South Korea’s newly appointed economic policymakers -- in contrast to their predecessors who took office with high hopes upon the inauguration of the Moon Jae-in administration -- appear to be off to a rocky start, amid escalating concerns and disapproval of the government’s economic policy direction.
For the time being, the newly appointed deputy prime minister for economy and presidential chief of staff for policy are expected to press ahead with Moon’s disputed economic policies.
At the heart of the dispute is the “income-led growth” initiative, one of the core pillars of President Moon’s economic visions, which has come under fire repeatedly over the past year against the backdrop of the nation’s slow growth and stalled job figures.
The presidential office Cheong Wa Dae on Friday announced the replacement of Deputy Prime Minister and Finance Minister Kim Dong-yeon and presidential chief of staff for policy Jang Ha-sung. The two had long been in apparent conflict over their policy perspectives, especially concerning the disputed minimum wage hike plan and its impact on the economy.
To fill their posts, Cheong Wa Dae tapped insiders, gesturing that it plans to carry through its current policy keynotes without making drastic changes. Minister Kim was replaced by Hong Nam-ki, chief of the Office for Government Policy Coordination, and Jang by senior presidential secretary for social affairs Kim Soo-hyun.
While Kim started his term immediately, nominee Hong will undergo a parliamentary confirmation hearing before taking office.
Their appointment came amid mounting warnings for Asia’s fourth-largest economy. Global credit ratings firm Moody’s last week adjusted its next-year forecast for Korea’s growth rate at 2.3 percent, down 0.4 percent from the Bank of Korea’s 2.7 percent.
Kim Soo-hyun, newly appointed Presidential Chief of Staff for Policy, speaks in a parliamentary committee meeting on Monday. (Yonhap)
“My role will be to support the deputy prime minister as presidential secretary,” Kim said in a press briefing Sunday, underlining teamwork with Finance Minister nominee Hong.
“President Moon has asked me to take charge of the integrated operation of social and economic policies in general, which I understood as his underlying intention to fully empower the deputy prime minister when it comes to the economy,” Kim also said.
Despite the top Cheong Wa Dae official’s low-key gesture, a number of political observers including opposition lawmakers claimed Kim is the real heavyweight on the new economic policymaking team.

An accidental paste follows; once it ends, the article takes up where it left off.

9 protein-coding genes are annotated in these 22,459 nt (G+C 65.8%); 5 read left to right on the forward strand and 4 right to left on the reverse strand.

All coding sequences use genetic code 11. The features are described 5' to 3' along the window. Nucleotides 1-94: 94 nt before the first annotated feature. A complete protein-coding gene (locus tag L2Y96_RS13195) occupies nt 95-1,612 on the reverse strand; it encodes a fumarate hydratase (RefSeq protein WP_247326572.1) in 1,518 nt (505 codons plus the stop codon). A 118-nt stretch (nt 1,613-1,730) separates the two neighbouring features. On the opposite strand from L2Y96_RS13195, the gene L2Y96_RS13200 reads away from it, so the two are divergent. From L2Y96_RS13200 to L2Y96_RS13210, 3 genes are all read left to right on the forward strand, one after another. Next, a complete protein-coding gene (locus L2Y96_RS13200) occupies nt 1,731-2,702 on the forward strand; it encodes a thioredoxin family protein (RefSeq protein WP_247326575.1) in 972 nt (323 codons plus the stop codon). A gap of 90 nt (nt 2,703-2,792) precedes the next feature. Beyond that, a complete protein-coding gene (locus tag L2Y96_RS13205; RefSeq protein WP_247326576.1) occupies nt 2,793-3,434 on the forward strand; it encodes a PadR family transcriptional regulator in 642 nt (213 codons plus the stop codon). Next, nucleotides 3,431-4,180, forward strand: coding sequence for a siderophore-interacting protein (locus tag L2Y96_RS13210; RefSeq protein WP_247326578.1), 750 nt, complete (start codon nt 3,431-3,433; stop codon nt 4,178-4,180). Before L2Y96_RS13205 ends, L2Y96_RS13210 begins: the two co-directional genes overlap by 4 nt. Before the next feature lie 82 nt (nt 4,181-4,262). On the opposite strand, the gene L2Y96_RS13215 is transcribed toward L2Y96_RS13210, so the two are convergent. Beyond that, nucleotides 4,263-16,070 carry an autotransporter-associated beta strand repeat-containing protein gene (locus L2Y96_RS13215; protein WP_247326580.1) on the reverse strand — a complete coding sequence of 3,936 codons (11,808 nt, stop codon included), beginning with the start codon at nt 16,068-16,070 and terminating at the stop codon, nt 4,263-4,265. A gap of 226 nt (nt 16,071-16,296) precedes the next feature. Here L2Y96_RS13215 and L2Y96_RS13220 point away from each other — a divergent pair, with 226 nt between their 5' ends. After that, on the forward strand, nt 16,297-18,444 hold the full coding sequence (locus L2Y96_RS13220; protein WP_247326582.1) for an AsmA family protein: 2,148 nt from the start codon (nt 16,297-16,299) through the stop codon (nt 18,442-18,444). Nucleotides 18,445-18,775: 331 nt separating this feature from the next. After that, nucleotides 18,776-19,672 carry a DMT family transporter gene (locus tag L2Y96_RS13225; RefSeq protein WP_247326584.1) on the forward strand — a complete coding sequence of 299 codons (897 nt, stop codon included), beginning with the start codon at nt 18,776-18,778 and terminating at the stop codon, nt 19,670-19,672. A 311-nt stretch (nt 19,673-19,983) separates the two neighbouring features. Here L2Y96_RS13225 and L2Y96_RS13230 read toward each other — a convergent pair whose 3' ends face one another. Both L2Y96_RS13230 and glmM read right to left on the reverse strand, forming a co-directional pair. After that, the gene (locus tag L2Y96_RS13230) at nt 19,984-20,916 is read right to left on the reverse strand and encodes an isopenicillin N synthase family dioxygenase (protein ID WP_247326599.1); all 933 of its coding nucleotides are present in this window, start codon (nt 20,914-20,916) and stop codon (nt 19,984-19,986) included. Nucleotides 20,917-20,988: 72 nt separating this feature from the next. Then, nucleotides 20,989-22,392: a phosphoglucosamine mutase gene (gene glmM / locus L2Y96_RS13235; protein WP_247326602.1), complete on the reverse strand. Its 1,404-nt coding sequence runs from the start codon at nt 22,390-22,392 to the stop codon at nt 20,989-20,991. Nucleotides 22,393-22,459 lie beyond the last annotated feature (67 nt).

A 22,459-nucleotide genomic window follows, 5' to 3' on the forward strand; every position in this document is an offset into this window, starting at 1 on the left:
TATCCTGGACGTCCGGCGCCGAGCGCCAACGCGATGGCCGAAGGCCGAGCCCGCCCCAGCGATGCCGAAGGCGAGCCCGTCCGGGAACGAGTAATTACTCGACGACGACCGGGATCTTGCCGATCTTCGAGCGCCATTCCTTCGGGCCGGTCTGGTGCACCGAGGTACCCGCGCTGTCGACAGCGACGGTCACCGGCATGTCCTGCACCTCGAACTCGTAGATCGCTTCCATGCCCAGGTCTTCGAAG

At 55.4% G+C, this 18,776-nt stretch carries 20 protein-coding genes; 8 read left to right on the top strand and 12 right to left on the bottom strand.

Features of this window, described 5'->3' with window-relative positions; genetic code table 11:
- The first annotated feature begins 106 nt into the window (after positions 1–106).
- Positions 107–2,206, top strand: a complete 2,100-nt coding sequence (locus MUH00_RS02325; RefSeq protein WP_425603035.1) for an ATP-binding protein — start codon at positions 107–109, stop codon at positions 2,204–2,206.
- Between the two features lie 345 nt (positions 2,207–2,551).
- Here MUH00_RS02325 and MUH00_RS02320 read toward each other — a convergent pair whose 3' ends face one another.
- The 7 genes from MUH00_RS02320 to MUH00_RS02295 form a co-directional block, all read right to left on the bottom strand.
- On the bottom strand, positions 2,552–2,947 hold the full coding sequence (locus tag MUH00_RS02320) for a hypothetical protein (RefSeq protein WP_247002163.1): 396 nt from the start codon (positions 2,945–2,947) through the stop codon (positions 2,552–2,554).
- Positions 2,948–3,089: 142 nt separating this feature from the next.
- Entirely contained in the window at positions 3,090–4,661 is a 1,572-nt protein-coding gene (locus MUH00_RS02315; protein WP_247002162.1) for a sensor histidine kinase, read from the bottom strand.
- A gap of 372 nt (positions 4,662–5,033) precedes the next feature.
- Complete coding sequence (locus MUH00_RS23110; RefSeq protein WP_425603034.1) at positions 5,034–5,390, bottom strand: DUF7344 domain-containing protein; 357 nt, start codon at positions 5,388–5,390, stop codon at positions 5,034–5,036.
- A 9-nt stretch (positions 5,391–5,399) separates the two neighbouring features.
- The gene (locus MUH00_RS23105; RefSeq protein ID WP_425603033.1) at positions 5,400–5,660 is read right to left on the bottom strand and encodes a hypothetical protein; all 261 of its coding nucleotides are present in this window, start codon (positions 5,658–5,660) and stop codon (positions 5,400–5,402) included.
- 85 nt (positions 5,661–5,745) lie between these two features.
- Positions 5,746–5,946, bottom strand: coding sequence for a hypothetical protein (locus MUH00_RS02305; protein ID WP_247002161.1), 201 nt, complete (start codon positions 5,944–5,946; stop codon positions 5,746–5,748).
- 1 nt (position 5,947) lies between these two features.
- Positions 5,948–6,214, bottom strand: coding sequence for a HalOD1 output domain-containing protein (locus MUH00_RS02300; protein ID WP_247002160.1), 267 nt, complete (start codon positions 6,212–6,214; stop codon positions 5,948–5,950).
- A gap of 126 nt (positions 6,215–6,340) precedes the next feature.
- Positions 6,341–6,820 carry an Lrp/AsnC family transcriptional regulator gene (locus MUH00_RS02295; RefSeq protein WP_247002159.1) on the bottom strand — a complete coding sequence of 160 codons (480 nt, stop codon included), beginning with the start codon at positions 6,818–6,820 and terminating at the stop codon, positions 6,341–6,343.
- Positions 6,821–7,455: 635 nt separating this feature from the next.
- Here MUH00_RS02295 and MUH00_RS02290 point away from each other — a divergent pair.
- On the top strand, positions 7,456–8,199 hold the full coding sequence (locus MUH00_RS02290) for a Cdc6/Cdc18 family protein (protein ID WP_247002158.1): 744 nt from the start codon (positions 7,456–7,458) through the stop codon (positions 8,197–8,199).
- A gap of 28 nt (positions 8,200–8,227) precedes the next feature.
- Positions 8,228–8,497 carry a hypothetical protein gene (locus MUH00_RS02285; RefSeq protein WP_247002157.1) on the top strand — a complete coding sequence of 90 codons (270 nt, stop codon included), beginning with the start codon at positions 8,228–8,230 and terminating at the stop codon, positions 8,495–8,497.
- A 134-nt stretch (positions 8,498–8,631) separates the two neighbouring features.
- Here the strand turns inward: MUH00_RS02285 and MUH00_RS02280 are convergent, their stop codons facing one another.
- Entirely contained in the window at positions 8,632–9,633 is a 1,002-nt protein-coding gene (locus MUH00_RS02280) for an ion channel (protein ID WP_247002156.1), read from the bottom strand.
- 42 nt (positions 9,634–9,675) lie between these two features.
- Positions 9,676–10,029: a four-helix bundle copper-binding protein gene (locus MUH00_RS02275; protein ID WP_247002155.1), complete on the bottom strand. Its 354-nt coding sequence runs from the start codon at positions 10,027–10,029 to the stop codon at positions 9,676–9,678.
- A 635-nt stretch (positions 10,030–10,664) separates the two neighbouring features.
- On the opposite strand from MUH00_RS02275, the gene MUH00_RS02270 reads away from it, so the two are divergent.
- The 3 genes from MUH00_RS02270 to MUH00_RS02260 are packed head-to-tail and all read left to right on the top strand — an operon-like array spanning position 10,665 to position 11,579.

“Hong, who is an obedient bureaucrat, is likely to be overshadowed by ideologically biased Kim, in which case our economy is doomed,” Sohn Hak-kyu, chairman of the minor opposition Bareunmirae Party, wrote on his social media account, lashing out at the latest reshuffle.
Kim’s ties to President Moon trace back to 2003, when both worked in the liberal Roh Moo-hyun administration, the former as secretary for state affairs and the latter as chief of staff. Kim also served as a policymaker for Moon’s presidential campaigns in both 2012 and 2017.
Observers point out that while Jang was officially the top policymaker, it was actually Kim who took the lead in shaping Moon’s core economic policies -- including the nuclear phase-out plan, real estate regulations and income-led growth paradigm.
It is due to these circumstances his appointment as chief of staff was viewed as the president’s signal to maintain current policy keynotes.
“Income-led growth, innovative growth and fair economy all come as a package,” Kim said.
“(The Moon administration) has no plan whatsoever to modify the direction of the (policy) framework.”
But Kim’s policy plans are now likely to boomerang on him as most of them have so far failed to produce tangible results.
The country’s jobless rate hit its highest point in September since 2005, prolonging the jobs crisis, which incumbent Minister Kim partly attributed to the drastic pace of the wage hike.
The real estate market has for months been swallowed up by speculation frenzy, despite the government’s incremental series of loan restrictions and taxation of affluent multiple home owners.
The nuclear phase-out plan, which aimed at shifting the nation’s power supplies by 2022, has also come under fire recently, due to huge deficits recorded by Korea Electric Power Corp.
By Bae Hyun-jung (email@example.com)